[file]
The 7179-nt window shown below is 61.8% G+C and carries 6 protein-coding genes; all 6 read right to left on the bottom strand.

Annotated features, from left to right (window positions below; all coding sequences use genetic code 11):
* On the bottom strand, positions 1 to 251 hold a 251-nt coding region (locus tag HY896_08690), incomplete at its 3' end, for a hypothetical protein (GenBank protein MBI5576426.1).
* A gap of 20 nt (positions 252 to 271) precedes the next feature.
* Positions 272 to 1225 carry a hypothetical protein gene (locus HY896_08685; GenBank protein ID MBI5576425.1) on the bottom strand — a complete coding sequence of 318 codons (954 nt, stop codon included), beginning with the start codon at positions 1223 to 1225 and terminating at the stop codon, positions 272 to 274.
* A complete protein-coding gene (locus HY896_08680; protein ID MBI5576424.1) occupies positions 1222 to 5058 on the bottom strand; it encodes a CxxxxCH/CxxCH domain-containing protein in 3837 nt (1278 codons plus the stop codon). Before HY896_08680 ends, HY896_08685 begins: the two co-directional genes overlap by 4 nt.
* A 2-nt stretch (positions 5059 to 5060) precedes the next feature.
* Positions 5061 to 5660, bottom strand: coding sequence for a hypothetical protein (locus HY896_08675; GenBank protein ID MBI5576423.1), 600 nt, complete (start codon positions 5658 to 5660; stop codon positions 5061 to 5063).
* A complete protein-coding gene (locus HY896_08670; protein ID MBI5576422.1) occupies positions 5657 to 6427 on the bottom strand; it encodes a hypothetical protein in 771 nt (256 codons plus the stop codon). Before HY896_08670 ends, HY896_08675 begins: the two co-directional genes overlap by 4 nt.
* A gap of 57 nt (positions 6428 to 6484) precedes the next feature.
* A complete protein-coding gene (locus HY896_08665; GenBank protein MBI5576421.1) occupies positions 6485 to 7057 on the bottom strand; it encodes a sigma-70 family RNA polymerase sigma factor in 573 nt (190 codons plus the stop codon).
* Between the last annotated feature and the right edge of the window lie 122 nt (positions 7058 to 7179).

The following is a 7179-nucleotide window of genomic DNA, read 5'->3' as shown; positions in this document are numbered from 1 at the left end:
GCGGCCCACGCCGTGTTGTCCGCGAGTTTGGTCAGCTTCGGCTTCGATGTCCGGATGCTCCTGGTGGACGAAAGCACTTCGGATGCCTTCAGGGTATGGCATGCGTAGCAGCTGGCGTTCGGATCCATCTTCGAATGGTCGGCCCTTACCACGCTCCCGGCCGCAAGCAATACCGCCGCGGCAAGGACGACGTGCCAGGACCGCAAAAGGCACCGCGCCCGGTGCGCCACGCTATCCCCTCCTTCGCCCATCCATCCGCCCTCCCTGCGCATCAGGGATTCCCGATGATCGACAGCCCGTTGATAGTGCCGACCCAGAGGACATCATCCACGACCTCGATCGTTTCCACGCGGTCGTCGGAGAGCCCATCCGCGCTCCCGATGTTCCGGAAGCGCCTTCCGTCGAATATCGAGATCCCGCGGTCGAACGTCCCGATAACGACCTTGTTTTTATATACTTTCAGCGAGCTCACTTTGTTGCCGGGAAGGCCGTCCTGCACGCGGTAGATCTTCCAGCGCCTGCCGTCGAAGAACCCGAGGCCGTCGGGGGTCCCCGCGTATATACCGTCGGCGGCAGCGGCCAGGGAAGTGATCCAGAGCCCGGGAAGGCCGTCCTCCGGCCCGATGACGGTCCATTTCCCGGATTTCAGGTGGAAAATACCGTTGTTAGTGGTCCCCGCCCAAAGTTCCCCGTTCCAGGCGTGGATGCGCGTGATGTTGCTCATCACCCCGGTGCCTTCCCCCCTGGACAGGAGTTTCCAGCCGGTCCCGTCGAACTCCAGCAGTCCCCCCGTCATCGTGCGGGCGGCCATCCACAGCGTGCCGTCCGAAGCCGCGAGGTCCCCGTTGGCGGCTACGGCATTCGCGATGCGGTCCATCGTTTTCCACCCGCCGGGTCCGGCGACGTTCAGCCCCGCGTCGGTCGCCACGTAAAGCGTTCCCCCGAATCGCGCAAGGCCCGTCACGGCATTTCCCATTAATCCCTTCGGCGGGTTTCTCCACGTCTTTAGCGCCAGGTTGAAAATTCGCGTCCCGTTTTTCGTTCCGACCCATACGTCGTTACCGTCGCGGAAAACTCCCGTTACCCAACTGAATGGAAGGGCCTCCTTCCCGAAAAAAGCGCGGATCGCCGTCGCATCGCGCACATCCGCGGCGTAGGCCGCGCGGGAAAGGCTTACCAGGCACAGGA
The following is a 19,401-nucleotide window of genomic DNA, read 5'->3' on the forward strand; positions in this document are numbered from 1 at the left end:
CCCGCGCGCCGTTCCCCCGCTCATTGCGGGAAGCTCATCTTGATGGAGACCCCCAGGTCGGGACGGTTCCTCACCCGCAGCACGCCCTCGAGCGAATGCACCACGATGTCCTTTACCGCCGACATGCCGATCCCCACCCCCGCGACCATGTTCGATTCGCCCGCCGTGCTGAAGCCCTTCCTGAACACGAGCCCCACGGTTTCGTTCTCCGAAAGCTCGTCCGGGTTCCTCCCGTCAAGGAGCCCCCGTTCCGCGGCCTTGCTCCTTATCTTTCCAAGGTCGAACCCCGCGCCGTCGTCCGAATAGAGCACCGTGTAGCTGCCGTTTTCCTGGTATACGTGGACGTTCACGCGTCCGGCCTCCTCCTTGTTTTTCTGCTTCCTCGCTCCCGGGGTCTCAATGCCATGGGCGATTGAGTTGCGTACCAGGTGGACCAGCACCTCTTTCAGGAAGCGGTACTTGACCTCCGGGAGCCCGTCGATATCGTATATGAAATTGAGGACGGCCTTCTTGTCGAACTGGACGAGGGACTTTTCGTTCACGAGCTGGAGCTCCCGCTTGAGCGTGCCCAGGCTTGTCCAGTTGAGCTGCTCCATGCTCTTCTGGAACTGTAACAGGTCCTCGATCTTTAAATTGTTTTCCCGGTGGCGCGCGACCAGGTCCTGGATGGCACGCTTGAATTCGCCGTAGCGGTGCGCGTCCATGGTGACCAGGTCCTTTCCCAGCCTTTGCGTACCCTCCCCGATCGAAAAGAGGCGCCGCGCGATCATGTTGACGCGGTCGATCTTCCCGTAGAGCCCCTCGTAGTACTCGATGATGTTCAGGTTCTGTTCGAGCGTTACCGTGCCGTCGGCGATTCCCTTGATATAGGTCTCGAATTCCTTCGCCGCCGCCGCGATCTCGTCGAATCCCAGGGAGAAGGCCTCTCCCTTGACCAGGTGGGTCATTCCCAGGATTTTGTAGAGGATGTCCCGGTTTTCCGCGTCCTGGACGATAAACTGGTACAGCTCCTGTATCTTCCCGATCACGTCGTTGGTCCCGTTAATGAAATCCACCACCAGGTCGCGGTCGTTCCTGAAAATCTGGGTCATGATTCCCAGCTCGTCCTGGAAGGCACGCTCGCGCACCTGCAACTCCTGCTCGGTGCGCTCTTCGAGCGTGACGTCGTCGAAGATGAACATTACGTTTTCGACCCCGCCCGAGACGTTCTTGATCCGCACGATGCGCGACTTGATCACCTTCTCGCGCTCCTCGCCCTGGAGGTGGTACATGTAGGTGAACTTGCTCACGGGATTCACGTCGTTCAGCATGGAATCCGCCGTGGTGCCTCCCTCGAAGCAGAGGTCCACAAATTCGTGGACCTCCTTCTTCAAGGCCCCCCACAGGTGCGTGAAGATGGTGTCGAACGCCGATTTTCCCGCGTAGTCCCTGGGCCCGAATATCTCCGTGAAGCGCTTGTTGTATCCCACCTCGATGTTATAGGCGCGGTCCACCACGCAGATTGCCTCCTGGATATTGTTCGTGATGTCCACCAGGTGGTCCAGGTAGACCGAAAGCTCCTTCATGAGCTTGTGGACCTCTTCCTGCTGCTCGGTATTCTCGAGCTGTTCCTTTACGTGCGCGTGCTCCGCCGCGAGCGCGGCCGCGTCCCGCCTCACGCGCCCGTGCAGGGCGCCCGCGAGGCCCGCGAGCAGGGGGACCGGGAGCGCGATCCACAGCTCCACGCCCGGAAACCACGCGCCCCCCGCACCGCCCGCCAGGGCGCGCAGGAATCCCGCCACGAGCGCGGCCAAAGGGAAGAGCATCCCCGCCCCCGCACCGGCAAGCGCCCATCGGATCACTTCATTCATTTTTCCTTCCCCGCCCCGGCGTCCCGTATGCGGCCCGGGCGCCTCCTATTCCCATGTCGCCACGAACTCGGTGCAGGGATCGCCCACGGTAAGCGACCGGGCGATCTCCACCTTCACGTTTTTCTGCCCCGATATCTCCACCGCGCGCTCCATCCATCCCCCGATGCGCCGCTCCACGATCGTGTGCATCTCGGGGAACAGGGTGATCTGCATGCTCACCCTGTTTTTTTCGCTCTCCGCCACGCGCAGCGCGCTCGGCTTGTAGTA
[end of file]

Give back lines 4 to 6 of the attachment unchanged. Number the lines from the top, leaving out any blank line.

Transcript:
* A gap of 20 nt (positions 252 to 271) precedes the next feature.
* Positions 272 to 1225 carry a hypothetical protein gene (locus HY896_08685; GenBank protein ID MBI5576425.1) on the bottom strand — a complete coding sequence of 318 codons (954 nt, stop codon included), beginning with the start codon at positions 1223 to 1225 and terminating at the stop codon, positions 272 to 274.
* A complete protein-coding gene (locus HY896_08680; protein ID MBI5576424.1) occupies positions 1222 to 5058 on the bottom strand; it encodes a CxxxxCH/CxxCH domain-containing protein in 3837 nt (1278 codons plus the stop codon). Before HY896_08680 ends, HY896_08685 begins: the two co-directional genes overlap by 4 nt.